I first insert in the mold 1 a sheet of asbestos board 7 which is of the length and dimensions of the interior of the mold 1 and which board is usually covered on its outer side-with a sheet of asbestos paper 8 to promote flexibility. The board 7 with its paper covering farms the outer wall of the insulation or covering proper. 1- next place in the mold.- to extend longitudinally thereof, 7 a brace member 9 and glue the bottom of this latter to the inner side of the curved sheet of asbestos board 7 in the manner indicated in Figure 1. .The"-brace -member 9 preferably has the shape of an I beam and when this shapeofbrace-is-used, it may conveniently be formed by gluing together the flat. sides of two U-shaped'lengths of asbestos board, as more clearly shown in Figures 2 to 4, I next place upon the top of the brace member .9 and glue thereto, a curved sheet of asbestos board 10, as illustrated in Figure 1' the board 10 forming the inner wall of the sectional casing. In gluing the WalLlO to the top .of the brace member 9, and also for the purpose of holding the inner wall 10 in position while mineral wool a is being packed between the two walls 7 and 9, I find it convenient to place in the hollow of the curved wall 10 a circular form 11 which, as stated above, may be a length of tin pipe of the desired diameter. With the {arts in the po'srtion shown in Figure 1 eral wool to the desired density between the two walls, 7 and 10 in'the manner also shown in this figure. I next press in position between the upper edges. of the two walls 7 and 10, at either side of the casing, channelshapedbrace members 12, as shown in Figure 2. The flanges 12 of each channelshaped member 12 are secured, as by glue, to the inner edge portion of the outer wall 7 and to the upper edge portion of the outer 1 side of the innerwall 10, respectively. I also glue about the inner surface of the inner wall 10, a sheet of asbestos paper 13, the ends 14 of which are made to project well above the upper edges of'the mold I then pack mineral wool 6 into the recess 15 provided in the .top of 4 each of the channel-shaped braces 12 and after releasing the latches 6, I turn'down the hinged sections 2 at either side of the mold, as shown in- Figure 3, and

bend the ends 14 of the sheet pf asbestospaper 13 over the tops of the recesses 15 and necessarily over the upper edges of the walls 7 and 10, and glue the end portions 14: to the sides of the outer wall 7, as shown in Figure 3. This completes one-half, or seetionof a pipe covering, the said section being as shown, semi-cylindrical in shape and providing an. enlarged semi-circular recess 16 for fitting overone-half of the pipe to be covered. Another section is made in the same way and the two sections are then placed edge to edge and a pieceof cloth 17 isglued to the outer surfacesof both sections from the edge of one to the edge of an- 4 other with a free end portion 18 (Figure 4) extending beyond the edge of the latter. The two sections may then be opened on the hinge 19 provided at the meeting points of .the two sections by the cloth 17 and the covering as a whole is completed. When applied to a pipe, whichis done by applying one section to the pipe and swinging the and described, I am enabled to .use mineral Y wool and still preserve the shape and uni-.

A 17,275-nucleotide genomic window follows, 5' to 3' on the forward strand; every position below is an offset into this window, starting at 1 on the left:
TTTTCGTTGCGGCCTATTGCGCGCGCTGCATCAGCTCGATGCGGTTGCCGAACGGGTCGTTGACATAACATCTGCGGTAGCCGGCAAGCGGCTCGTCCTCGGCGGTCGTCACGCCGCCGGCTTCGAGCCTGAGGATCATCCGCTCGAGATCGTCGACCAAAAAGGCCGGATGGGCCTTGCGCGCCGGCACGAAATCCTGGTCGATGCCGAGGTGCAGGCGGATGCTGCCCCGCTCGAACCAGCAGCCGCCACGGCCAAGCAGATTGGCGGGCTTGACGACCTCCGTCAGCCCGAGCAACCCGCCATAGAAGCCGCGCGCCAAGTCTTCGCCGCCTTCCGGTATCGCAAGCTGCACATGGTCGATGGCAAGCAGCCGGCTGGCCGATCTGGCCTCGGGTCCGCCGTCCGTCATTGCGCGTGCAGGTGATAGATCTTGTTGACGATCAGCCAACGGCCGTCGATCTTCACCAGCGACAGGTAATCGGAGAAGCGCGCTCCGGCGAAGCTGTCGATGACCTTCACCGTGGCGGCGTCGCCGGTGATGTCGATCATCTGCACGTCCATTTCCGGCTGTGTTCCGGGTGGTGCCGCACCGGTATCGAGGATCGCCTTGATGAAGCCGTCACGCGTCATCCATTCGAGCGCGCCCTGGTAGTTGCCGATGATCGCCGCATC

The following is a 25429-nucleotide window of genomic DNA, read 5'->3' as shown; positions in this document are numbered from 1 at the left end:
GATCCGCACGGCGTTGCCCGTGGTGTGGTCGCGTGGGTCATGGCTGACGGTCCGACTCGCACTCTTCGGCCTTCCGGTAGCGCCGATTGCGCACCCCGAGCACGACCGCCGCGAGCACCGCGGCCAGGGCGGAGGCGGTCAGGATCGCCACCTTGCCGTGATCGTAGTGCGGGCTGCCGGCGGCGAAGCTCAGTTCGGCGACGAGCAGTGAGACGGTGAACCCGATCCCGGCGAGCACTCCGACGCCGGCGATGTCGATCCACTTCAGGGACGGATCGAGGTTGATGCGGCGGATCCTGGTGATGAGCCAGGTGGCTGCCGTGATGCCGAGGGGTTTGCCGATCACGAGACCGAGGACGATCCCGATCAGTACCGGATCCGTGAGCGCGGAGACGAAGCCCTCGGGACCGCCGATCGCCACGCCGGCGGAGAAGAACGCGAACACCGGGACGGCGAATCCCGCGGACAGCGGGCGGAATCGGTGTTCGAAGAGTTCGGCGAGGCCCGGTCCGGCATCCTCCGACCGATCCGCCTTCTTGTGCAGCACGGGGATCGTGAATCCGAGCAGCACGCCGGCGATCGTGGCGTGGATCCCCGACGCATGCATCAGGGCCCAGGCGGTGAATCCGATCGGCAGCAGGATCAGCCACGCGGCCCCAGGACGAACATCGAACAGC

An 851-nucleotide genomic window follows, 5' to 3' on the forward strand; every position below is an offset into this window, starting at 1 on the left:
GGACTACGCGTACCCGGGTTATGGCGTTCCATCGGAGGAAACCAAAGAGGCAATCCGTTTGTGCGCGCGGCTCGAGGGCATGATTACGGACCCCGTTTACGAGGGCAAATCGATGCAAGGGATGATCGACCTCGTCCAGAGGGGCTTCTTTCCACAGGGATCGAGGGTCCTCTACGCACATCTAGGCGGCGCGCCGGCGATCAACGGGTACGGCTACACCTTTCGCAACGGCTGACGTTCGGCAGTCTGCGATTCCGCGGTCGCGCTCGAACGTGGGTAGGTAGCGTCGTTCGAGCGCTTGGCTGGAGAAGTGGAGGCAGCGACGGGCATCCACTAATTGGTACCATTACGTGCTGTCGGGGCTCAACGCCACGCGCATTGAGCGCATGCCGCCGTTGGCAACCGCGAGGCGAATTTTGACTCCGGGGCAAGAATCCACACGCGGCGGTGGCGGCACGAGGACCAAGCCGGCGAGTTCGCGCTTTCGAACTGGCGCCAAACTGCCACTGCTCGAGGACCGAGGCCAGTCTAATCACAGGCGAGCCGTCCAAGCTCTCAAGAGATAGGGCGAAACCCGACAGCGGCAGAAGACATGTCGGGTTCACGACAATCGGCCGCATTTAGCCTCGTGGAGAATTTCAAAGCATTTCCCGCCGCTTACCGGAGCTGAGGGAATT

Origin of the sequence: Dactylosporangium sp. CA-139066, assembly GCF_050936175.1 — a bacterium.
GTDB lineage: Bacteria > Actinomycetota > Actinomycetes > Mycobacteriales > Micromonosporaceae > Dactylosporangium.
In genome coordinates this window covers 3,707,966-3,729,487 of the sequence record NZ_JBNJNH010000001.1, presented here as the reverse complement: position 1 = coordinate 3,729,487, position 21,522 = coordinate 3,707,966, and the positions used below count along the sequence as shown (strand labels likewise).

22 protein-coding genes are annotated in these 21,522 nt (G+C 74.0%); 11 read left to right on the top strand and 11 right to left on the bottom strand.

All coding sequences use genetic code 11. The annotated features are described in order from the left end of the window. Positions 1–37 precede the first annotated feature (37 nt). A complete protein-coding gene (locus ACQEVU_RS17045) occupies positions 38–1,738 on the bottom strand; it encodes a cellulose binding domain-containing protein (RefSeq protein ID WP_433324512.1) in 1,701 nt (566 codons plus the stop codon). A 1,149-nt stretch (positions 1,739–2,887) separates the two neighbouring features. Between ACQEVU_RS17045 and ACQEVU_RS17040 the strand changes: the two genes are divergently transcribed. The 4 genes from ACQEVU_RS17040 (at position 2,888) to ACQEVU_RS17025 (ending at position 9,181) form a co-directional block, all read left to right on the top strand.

next pack mine more particularly for making pipe cover? ings of insulating material and will no doubt find its widest application to this art, the invention may equally well be embodied in other shapes than that shown, namely, semicyli-iidrical, it only being necessary to vary the shapeof the material to conform to the shape of the surface to which it is to be applied. For example, my invention may, with advanta e, be applied to boiler insulation and $110 boilers will necessarily vary in shape or contour. The shape, therefore, that the insulating material assumes in its final form, is 1 immaterial as respects the broad scope of the invention as defined in the statement of invention and certain of the claims.

I claim: